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Publication numberUS6622010 B1
Publication typeGrant
Application numberUS 09/718,576
Publication dateSep 16, 2003
Filing dateNov 22, 2000
Priority dateNov 24, 1999
Fee statusPaid
Publication number09718576, 718576, US 6622010 B1, US 6622010B1, US-B1-6622010, US6622010 B1, US6622010B1
InventorsKouzou Ichimaru
Original AssigneeTexas Instruments Incorporated
Export CitationBiBTeX, EndNote, RefMan
External Links: USPTO, USPTO Assignment, Espacenet
Frequency synthesizer
US 6622010 B1
Abstract
The present invention pertains to a type of frequency synthesizer which can correctly compensate for the ripple current. Frequency synthesizer 1 has PLL loop containing oscillator 31 and charge pump circuit 35. Also, the frequency synthesizer has compensating circuit 41 and correcting circuit 43. Said correcting circuit 43 has sense amplifier 44, up/down counter 45, and DA converter 40. The compensating circuit superimposes a compensating current onto the output current of charge pump circuit 35 which generates the control signal of oscillator 31, and it compensates for the ripple current contained in the output current. After the PLL loop is locked, sense amplifier 44 detects the ripple current with the superimposed compensating current, and based on the detection result, up/down counter 45 and DA converter 40 control compensating circuit 43, and the difference between the ripple current and the compensating current is reduced. Consequently, even when the ripple current varies due to variation in the circuit constants, etc., it is possible to cancel out the ripple current accurately.
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Claims(2)
What is claimed is:
1. Frequency synthesizer comprising:
an oscillator, wherein the frequency of the output oscillating signal is controlled corresponding to a control signal;
a frequency divider of the fractional frequency dividing type which frequency-divides the oscillating signal and generates a comparison signal;
a reference clock signal generator which generates a reference clock signal;
a phase comparator which compares the phase of said comparison signal and the phase of said reference clock signal and generates a phase difference signal;
a charge pump circuit which generates a corresponding to the phase difference signal;
a low-pass filter which removes the high-frequency component of the current generated by the charge pump circuit and sends the resulting signal as the control signal to the oscillator;
a switching circuit which is connected between the output terminals of the charge pump circuit and the low-pass filter;
a compensating circuit which generates a compensating current for compensating the ripple current contained in the control signal to the output terminal of the charge pump circuit;
and a correcting circuit which detects the current at the output terminal of the charge pump circuit and corrects the compensating current.
2. The frequency synthesizer described in claim 1, wherein in the correcting circuit detects the current at the output terminal of the charge pump circuit corresponding to the period of the fractional frequency division of the frequency divider, and the switching circuit performs ON/OFF control corresponding to the period of the fractional frequency division.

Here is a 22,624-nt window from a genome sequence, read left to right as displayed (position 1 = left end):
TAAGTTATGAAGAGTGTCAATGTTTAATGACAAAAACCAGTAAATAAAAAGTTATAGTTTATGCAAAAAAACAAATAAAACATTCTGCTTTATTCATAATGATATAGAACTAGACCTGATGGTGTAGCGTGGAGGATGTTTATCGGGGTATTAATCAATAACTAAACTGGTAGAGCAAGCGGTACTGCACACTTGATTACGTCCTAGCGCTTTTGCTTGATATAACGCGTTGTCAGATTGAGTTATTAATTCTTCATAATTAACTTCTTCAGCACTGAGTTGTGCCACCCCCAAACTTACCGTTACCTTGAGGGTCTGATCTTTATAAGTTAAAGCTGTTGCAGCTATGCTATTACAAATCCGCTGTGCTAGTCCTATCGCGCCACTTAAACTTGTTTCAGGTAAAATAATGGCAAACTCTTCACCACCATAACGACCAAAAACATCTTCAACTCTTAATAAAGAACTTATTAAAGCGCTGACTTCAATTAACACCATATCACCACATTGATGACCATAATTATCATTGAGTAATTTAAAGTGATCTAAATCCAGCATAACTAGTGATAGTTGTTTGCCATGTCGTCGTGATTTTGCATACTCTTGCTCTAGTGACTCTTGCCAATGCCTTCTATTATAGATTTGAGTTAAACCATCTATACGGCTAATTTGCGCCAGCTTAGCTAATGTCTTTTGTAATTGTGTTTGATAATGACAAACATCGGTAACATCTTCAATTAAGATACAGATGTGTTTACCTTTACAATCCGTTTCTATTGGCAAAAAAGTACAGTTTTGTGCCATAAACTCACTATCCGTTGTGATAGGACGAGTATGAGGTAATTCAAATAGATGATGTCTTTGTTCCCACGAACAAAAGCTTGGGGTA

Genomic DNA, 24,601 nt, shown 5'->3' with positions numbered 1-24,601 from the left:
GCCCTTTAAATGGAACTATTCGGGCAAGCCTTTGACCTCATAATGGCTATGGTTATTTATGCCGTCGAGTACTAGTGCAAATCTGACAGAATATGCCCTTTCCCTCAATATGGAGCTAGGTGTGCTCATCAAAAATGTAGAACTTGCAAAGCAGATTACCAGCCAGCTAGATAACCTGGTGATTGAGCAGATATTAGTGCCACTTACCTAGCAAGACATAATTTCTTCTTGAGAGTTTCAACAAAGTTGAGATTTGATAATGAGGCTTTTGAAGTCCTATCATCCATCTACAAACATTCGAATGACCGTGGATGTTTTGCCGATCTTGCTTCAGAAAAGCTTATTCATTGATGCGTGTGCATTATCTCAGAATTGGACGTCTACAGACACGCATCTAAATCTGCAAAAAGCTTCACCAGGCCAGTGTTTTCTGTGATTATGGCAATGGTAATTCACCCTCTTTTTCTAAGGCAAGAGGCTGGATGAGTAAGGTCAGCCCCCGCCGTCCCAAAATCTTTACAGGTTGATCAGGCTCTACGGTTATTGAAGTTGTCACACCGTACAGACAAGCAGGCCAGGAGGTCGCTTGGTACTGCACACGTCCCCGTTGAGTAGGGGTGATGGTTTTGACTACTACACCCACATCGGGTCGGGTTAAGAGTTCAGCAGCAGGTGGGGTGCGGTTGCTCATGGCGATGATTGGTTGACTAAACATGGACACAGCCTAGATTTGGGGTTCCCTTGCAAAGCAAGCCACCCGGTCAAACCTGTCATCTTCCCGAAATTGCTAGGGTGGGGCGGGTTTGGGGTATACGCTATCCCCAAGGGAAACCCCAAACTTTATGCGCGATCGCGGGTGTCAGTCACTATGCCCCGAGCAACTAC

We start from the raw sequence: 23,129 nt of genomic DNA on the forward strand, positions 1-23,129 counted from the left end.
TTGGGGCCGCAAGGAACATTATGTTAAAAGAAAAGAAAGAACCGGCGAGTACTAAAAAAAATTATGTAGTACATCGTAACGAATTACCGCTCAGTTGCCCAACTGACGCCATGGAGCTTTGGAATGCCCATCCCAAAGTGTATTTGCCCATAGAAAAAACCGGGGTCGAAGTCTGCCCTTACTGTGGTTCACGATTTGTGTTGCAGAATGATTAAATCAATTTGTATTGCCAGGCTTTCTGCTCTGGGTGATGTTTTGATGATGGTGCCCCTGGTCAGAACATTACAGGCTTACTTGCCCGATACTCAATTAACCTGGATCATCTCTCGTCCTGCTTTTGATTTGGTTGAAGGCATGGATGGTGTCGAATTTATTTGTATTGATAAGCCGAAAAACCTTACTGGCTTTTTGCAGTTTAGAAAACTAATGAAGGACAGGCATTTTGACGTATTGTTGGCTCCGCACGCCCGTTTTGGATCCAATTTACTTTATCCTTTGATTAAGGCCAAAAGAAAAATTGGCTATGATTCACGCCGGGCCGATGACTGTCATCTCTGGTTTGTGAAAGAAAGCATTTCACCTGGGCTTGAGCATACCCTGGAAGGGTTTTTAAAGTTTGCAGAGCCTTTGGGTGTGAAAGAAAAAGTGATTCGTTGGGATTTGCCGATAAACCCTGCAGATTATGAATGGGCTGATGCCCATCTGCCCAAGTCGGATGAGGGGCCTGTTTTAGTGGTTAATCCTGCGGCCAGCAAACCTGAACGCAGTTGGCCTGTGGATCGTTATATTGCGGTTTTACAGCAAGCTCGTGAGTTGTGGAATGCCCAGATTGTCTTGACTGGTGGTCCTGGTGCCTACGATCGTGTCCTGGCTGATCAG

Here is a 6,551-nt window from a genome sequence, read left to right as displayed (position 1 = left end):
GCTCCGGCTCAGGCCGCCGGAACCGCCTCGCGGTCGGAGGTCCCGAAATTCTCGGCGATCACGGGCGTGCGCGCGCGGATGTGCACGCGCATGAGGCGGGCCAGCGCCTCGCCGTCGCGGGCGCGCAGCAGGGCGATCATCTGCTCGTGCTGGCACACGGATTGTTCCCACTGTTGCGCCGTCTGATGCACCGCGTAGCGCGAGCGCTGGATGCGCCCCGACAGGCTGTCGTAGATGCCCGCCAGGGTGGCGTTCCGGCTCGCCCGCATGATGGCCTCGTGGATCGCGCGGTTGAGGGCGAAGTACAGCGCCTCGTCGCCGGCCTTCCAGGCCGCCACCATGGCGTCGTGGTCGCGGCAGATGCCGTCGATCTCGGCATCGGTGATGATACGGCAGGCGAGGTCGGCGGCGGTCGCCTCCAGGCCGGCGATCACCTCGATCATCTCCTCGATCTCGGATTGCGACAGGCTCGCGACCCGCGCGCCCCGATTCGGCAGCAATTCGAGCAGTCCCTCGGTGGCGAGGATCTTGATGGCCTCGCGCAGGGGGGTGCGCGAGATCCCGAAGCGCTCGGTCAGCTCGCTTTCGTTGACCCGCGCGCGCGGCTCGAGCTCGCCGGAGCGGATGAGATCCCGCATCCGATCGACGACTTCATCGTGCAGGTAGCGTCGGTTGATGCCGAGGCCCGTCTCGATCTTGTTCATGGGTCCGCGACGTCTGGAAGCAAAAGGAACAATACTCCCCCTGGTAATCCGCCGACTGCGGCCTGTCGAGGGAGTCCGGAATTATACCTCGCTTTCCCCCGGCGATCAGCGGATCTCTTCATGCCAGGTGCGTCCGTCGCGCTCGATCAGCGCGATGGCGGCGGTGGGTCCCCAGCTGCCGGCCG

Description
FIELD OF THE INVENTION

The present invention pertains to a frequency synthesizer. More specifically, the present invention pertains to a frequency synthesizer that can accurately compensate for ripple current.

BACKGROUND OF THE INVENTION

For a cellular phone of the multi-channel access type, in order to shift the current frequency to a vacant channel, there must be a frequency synthesizer that allows high-speed lock-up.

In FIG. 3, 101 represents a conventional frequency synthesizer used in a fractional frequency division type PLL (Phase Locked Loop) circuit.

Said frequency synthesizer 101 is set inside a semiconductor integrated circuit that forms the transceiver of the cellular phone. It has the following parts: oscillator 131, frequency divider 132, reference clock signal generator 133, phase comparator 134, charge pump circuit 135, low-pass filter 136, compensation circuit 137, and controller 138. In said oscillator 131, an external output signal OUT is generated at the prescribed frequency, and the external output signal OUT is output to frequency divider 132 and the other circuits in the semiconductor integrated circuit where said frequency synthesizer 101 is set.

Frequency divider 132 frequency divides the external output signal OUT that is input, and it generates a comparison signal that is output to phase comparator 134. Said phase comparator 134 compares the phase of the comparison signal input from frequency divider 132 with the phase of the reference clock signal input from reference clock signal generator 133, and outputs a signal corresponding to the phase difference to charge pump circuit 135. Based on the signal corresponding to the input phase difference, charge pump circuit 135 creates a positive/negative output current flow and this output current is output as a control signal through low-pass filter 136 to oscillator 131.

Based on the input control signal, oscillator 131 changes the frequency of external output signal OUT, and it operates such that the phase of the comparison signal comes into sync with the phase of the reference clock signal. As a result, the frequency of external output signal OUT is equal to the frequency of the reference clock signal times the frequency division value of frequency divider 132.